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Family Cinema: The Wizard of Oz

Saturday 6 August at 6.30pm
The Wizard of Oz

To round off our “Oz” day in the library we’re showing the iconic movie from 1939, reckoned to be the most watched film of all time. With songs such as “If I only had a brain”, “We’re off to see the Wizard”, and of course “Somewhere over the Rainbow” this is a movie that all children should see.

Doors open at 6.00pm, film starts 6.30

You can book online using this link, or ask the wizard for a ticket during the day.

Watch the trailer here.

Children’s Cinema: ET The Extra Terrestrial

Saturday 26 September at 2.30pm
E.T. The Extra Terrestrial

Spielberg’s classic 1982 family adventure. After a gentle alien becomes stranded on Earth, he’s befriended by a young boy named Elliott. Bringing the extraterrestrial into his suburban California house, Elliott introduces E.T., to his brother and his little sister. Soon, however, E.T. falls ill, resulting in government intervention and a dire situation for both Elliott and the alien.

Some scary scenes; not suitable for very young children.

Doors open / refreshments 2.00pm. Film starts 2.30

This is a free showing. (You may make a donation when you visit.) To be sure of a place please book ahead using this link.

Watch the trailer here

Children’s Cinema: Ron’s Gone Wrong

Saturday 8th October at 2.30pm
Ron’s Gone Wrong

The story of Barney, a socially awkward middle-schooler and Ron, his new walking, talking, digitally-connected device. Ron’s hilarious malfunctions set against the backdrop of the social media age, launch them into an action-packed journey in which boy and robot come to terms with the wonderful messiness of true friendship.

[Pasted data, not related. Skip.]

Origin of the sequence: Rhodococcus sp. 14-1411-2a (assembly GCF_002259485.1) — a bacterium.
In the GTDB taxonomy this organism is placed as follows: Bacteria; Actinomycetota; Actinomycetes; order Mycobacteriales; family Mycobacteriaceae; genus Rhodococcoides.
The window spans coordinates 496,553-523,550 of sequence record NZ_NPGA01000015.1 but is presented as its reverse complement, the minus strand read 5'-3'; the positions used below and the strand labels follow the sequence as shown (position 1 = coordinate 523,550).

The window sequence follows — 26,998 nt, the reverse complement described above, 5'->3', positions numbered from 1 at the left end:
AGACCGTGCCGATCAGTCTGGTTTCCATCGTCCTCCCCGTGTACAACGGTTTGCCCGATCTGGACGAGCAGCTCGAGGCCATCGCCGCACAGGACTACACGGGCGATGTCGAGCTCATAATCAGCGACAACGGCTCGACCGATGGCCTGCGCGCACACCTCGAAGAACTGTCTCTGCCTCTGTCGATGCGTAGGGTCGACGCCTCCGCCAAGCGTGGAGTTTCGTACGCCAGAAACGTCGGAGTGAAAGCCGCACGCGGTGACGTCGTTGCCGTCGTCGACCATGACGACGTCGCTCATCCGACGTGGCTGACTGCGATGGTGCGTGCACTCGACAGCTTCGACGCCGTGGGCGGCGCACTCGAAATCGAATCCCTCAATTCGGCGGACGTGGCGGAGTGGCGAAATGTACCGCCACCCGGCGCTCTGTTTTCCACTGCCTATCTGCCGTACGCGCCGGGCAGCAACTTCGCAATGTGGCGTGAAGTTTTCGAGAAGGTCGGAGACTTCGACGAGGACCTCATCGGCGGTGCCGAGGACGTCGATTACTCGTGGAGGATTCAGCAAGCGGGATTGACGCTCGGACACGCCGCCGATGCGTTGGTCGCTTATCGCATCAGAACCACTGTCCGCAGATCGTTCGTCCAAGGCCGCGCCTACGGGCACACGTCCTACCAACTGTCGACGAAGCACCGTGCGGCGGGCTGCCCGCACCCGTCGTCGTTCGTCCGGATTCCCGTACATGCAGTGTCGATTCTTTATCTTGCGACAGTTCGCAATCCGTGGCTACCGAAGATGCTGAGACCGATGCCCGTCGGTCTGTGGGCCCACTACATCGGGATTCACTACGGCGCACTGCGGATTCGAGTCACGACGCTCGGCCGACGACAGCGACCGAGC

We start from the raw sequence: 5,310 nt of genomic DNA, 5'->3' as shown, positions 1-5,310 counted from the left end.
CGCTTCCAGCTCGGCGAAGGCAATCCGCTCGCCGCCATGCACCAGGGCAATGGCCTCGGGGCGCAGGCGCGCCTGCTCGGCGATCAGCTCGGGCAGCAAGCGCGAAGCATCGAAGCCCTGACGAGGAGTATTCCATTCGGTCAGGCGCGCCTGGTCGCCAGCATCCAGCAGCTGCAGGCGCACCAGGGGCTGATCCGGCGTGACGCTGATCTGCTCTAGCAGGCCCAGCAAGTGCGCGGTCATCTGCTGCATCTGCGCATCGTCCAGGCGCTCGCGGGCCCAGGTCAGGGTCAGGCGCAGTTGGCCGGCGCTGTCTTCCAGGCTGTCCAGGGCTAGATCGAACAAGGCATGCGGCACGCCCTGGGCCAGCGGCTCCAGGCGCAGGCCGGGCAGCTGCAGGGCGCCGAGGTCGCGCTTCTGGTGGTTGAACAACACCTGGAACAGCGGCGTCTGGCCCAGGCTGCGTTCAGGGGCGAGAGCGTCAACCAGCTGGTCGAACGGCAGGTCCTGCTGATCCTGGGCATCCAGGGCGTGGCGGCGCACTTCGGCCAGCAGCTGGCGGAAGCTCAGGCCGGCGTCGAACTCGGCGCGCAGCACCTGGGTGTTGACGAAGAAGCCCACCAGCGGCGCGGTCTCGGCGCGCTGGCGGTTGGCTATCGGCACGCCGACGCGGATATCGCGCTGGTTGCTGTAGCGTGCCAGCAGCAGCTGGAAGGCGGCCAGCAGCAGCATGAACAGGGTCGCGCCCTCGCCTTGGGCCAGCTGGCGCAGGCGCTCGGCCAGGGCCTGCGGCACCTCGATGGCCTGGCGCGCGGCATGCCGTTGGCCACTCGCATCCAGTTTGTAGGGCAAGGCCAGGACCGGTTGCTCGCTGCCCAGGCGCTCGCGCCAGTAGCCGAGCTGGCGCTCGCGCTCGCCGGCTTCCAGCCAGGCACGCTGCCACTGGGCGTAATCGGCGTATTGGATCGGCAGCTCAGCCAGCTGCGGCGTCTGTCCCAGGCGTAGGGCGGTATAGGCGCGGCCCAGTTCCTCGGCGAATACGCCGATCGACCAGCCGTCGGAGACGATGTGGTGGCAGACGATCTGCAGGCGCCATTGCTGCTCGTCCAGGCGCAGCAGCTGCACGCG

Doors open / refreshments 2.00pm. Film starts 2.30

This is a free showing. (You may make a donation when you visit.) To be sure of a place please book ahead using this link.

Watch the trailer here

Greenhill Between the Wars

A brief look at Greenhill Village life during the two World Wars

WW1 – looking around the heart of the village now seeing the original stone built cottages, it isn’t hard to picture how the interior of these would have looked way back in the early 1900’s. Forget lighting the gas or flickering a switch to turn on the light. Cooking and baking would have been done in an oven heated by a coal fire – most probably a Yorshire Range. Lighting would be achieved by the use of paraffin lamps. 
The community spirit already in existence stepped up space for the survival of the village during this conflict.
WW2 – progress as to facilities in village life had improved somewhat but the community spirit remained the same. Added to which, a new modern housing estate had been developed between the wars. Not for those living in these new homes was it necessary for a trip across the yard to the privy or filling the tin bath with pans of water heated over the fire. No, these new homes had the luxury of bathrooms and indoor privies.
However, the devastation caused by this war cannot be mitigated by improved living standards.
Number 63 Greenhill Avenue suffered a direct hit, killing the son of the house. It is believed the father, a deeply religious man, relied that his faith in the Lord would keep him safe and indeed, it probably would have had the family moved into a shelter.
A further bomb dropped, this time causing devasting damage at number 4 Humphrey Road. Fortunately, the occupant, Mr Ken Crookes, was safe in the shelter. On emerging from the shelter, and despite the damage to his property, he saw that a light had been left on. This was dangerous so he picked up a stone and threw it, not aiming at the light bulb, but at the light switch which the stone successfully hit, thus turning the light off. Despite the fact that his home had been devastated, he was delighted not to have smashed the light bulb!
Christine Williamson

Keep Smiling!

Friday 15 July
Keep Smiling!

Join Wayne Ashton as he explores the healing power of laughter and its importance to our physical and mental wellbeing, and attempts to prove that “laughter is the best medicine”

Doors Open / refreshments 7.00 pm. Talk starts 7.30

Book online at or pick up a ticket in the library.